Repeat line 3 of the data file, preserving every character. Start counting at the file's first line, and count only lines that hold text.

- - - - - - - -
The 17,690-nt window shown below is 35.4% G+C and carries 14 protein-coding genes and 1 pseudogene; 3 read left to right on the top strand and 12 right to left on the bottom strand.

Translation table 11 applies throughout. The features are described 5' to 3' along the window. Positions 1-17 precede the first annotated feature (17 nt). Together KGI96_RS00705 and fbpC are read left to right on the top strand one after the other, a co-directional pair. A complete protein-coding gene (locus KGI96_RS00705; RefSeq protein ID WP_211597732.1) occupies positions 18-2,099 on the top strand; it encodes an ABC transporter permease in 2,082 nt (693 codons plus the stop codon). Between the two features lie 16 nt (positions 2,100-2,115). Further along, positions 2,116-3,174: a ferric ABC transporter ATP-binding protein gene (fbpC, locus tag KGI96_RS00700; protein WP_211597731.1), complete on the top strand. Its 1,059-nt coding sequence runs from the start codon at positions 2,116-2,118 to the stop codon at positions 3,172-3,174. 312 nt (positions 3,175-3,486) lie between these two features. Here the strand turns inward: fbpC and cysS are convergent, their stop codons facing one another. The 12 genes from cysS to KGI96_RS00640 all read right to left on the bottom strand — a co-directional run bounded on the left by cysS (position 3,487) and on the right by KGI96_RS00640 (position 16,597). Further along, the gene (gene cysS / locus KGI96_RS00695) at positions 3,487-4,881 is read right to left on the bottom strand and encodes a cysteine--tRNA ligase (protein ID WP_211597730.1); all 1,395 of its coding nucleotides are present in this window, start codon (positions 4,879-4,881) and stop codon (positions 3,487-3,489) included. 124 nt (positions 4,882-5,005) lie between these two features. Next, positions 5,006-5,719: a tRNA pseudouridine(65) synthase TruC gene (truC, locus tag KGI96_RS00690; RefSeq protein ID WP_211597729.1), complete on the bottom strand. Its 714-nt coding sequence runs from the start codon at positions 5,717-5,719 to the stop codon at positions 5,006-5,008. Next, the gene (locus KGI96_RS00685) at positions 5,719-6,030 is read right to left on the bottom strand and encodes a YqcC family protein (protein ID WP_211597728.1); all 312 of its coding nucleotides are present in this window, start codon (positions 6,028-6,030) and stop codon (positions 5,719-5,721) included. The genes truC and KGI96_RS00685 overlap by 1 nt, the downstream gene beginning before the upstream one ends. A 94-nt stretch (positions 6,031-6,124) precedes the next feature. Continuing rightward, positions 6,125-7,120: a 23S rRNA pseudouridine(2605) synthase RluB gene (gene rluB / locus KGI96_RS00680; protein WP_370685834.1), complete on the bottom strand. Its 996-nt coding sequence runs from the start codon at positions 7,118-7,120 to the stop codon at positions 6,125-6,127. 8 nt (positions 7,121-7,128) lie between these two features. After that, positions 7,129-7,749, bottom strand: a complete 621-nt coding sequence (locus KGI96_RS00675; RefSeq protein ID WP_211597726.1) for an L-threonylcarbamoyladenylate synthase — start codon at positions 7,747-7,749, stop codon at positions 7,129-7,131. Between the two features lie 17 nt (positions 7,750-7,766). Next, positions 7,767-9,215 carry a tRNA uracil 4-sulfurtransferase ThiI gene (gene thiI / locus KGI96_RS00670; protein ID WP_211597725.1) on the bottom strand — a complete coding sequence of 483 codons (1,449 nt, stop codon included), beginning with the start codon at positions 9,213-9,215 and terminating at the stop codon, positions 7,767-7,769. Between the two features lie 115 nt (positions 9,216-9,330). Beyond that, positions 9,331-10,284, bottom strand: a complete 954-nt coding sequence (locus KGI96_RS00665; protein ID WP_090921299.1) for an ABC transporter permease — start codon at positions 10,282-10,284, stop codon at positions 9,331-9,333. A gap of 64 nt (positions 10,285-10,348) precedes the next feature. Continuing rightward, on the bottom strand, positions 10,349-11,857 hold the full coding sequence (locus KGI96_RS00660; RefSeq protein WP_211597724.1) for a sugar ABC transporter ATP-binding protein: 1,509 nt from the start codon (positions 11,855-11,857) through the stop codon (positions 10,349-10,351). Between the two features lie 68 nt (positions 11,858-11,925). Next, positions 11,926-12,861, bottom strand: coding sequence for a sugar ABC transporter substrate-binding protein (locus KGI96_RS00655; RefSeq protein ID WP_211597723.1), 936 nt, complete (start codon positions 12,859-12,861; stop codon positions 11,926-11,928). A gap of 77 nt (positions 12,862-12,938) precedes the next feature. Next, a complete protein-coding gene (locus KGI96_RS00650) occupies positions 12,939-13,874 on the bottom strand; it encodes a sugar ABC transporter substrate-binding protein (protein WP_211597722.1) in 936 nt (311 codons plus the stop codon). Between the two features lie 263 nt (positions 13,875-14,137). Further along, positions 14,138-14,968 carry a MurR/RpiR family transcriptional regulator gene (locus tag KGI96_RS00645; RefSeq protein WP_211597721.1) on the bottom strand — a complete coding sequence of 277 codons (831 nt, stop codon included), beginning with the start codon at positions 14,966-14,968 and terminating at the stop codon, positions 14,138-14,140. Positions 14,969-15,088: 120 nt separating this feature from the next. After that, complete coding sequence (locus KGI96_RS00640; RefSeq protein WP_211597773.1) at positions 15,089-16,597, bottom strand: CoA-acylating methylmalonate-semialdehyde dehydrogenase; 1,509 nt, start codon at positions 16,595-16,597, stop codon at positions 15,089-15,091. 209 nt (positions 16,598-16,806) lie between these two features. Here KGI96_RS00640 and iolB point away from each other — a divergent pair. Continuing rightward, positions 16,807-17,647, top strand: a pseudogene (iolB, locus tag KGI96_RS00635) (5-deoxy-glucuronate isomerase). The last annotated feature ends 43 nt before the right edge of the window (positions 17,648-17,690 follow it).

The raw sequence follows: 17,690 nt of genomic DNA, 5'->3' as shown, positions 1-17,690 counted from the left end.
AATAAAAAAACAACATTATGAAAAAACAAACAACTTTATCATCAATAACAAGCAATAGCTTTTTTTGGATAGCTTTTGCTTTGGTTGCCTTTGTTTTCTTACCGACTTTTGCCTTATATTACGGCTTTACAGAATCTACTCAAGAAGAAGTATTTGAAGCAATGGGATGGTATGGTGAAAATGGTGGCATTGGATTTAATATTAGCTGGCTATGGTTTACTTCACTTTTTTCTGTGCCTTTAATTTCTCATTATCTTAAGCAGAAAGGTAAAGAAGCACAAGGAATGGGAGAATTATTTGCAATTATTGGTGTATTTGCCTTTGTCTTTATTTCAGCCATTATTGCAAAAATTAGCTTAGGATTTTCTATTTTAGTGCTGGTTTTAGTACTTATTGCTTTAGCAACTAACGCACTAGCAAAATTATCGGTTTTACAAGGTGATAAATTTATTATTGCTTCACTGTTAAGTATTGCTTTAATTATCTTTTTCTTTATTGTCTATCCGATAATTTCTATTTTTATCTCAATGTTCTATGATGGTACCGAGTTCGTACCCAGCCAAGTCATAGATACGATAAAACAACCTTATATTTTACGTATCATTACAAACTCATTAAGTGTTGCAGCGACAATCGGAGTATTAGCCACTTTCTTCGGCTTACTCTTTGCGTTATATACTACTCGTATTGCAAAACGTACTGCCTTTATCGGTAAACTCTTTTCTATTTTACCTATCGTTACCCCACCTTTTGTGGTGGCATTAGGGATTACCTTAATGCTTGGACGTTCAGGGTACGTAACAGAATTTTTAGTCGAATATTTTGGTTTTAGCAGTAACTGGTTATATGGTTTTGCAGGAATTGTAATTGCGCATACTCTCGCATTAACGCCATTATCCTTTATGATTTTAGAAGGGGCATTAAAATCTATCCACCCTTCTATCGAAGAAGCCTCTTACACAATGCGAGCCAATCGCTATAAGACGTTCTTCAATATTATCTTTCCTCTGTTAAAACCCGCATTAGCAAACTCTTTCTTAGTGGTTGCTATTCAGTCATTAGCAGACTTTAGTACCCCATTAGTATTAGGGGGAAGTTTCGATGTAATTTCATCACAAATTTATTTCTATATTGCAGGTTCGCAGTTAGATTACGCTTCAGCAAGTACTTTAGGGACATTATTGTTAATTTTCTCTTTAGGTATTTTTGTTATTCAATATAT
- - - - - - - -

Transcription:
The raw sequence follows: 17,690 nt of genomic DNA, 5'->3' as shown, positions 1-17,690 counted from the left end.